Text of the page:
Tiered physician networks are a managed care network design used by payers to contain health care costs and improve value in the health care system. Prior studies found that tiered provider networks channel patients to preferred providers in certain contexts. This paper evalautes whether the effects of tiered physician networks vary for different types of patients.
This executive summary provides an overview of the discussion from a May 2016 meeting where RWJF grantees presented some of the key findings from their research on the use and impact of price data in health care to a panel of experts actively engaged in developing and using health care price information.
- Understanding the Use and Impact of Price Transparency in Health Care: Where Are We and Where Do We Go from Here? July 2016
This issue brief summarizes the discussion from a May 2016 meeting where RWJF grantees presented some of the key findings from their research on the use and impact of price data in health care to a panel of experts actively engaged in developing and using health care price information.
- How ACO Organizational Characteristics Affect Preventive Care Quality: Lessons from ACOs’ First Year June 2016
Accountable Care Organizations (ACO) emerged as a novel payment model to create a coordinated health system whereby providers contract together to take collective responsibility for managing the cost and quality of care for a population of patients. Preventive care is critical to ACO success. Evaluating ACOs’ strategic choices in terms of their organizational structure and early performance provides an avenue to a better understanding of the factors behind preventive care quality. In a HCFO-funded study, Valerie Lewis, Ph.D., of Dartmouth College and colleagues conducted a cross-sectional study examining Medicare Shared Savings Program and Pioneer ACO Program participants and the association between preventive care quality performance and ACO characteristics to inform strategies for preventive care quality management.
This letter is a response to a critique of the researchers' publication, "Retail Clinic Visits For Low-Acuity Conditions Increase Utilization And Spending", published in the March 2016 Health Affairs.
- Appropriate baseline laboratory testing following ACEI or ARB initiation by Medicare FFS beneficiaries March 2016
Laboratory testing to identify contraindications and adverse drug reactions is important for safety of patients initiating angiotensin-converting enzyme (ACE) inhibitors or angiotensin receptor blockers (ARBs). Rates and predictors of appropriate testing among Medicare fee-for-service beneficiaries are unknown. In this HCFO-funded study, the researchers examined baseline laboratory testing rates to identify predictors of suboptimal testing and to assess the prevalence of abnormal creatinine and potassium among beneficiaries initiating ACE inhibitors or ARBs.
Commercial virtual visits are an increasingly popular model of health care for the management of common acute illnesses. In commercial virtual visits, patients access a website to be connected synchronously — via videoconference, telephone, or webchat — to a physician with whom they have no prior relationship. To date, whether the care delivered through those websites is similar or quality varies among the sites has not been assessed. Drawing on HCFO-funded work, R. Adams Dudley, University of California, San Francisco, and colleagues assessed the variation in the quality of urgent health care among virtual visit companies.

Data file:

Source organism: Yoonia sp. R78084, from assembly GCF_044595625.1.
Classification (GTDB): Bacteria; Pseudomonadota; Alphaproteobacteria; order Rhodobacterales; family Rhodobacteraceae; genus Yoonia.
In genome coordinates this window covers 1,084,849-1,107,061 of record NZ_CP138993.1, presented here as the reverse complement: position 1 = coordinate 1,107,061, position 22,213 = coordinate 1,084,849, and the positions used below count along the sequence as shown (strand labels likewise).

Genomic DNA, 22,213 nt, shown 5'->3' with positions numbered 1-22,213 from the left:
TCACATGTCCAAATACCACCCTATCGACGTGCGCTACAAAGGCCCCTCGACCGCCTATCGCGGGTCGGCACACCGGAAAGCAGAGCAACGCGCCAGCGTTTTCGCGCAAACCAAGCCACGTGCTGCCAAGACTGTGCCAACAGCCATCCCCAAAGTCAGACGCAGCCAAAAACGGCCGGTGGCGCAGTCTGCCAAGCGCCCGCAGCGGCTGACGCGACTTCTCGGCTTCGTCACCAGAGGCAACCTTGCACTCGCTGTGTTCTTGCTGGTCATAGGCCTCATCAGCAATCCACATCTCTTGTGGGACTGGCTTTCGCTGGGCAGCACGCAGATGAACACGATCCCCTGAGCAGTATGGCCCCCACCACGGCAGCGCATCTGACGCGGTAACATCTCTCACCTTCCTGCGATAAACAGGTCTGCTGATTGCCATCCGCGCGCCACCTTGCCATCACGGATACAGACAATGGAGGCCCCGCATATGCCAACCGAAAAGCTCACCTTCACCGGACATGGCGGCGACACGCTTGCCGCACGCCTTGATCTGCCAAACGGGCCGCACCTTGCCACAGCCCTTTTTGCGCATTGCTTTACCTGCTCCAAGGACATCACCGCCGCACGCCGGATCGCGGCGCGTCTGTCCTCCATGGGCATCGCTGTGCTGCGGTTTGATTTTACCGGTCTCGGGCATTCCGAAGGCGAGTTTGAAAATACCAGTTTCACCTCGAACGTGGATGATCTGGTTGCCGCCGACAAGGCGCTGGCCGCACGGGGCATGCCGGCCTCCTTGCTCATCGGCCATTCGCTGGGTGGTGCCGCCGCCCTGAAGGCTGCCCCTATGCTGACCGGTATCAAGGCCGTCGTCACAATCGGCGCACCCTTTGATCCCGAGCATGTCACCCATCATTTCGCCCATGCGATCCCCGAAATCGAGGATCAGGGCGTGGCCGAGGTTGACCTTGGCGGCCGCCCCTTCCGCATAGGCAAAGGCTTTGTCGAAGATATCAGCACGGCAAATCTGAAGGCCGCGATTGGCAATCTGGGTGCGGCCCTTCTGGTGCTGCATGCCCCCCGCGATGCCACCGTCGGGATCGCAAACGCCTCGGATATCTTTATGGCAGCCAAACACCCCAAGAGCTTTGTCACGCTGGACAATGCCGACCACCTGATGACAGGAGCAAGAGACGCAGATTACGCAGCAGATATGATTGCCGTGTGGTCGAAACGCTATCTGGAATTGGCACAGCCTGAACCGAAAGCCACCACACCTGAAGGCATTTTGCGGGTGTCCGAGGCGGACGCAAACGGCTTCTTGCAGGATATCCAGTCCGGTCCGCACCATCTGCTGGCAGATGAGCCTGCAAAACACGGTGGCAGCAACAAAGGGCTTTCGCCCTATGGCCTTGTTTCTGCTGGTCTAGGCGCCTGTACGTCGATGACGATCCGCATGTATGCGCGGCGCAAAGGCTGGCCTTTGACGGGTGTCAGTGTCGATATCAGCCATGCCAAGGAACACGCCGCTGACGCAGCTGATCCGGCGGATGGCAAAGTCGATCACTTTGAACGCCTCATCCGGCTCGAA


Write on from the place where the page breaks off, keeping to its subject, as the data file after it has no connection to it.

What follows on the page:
Calls for transparency in health care prices are increasing, in an effort to encourage and enable patients to make value-based decisions. Yet there is very little evidence of whether and how patients use health care price transparency tools. In a HCFO-funded study, Anna Sinaiko, Harvard T.H. Chan School of Public Health, and colleagues evaluated the experiences of an insured population of nonelderly adults with Aetna’s Member Payment Estimator, a web-based tool that provides real-time, personalized, episode-level price estimates.
- Most Americans Do Not Believe That There Is An Association Between Health Care Prices And Quality Of Care April 2016
Many organizations are developing health care price information tools for consumers. However, consumers may avoid low-price care if they perceive price to be associated with quality. In a HCFO-funded study, Carolin Hagelskamp and David Schleifer of Public Agenda conducted a nationally representative survey to examine whether consumers perceive that price and quality are associated and whether the way in which questions are framed affects consumers’ responses.
Conventional wisdom among policymakers and health insurers is that retail clinics may reduce health care spending by substituting for more costly visits to physician offices or emergency departments. However, given their convenience and lower price, retail clinics may also lead to new utilization of health care services by patients who otherwise would not seek care, thus increasing spending. In his HCFO-funded study, Ateev Mehrotra, M.D., M.P.H., Harvard Medical School, and colleagues assessed whether retail clinic visits for low-acuity conditions represented substitution for more expensive care or new utilization of health care services, and whether the visits subsequently reduced health care spending.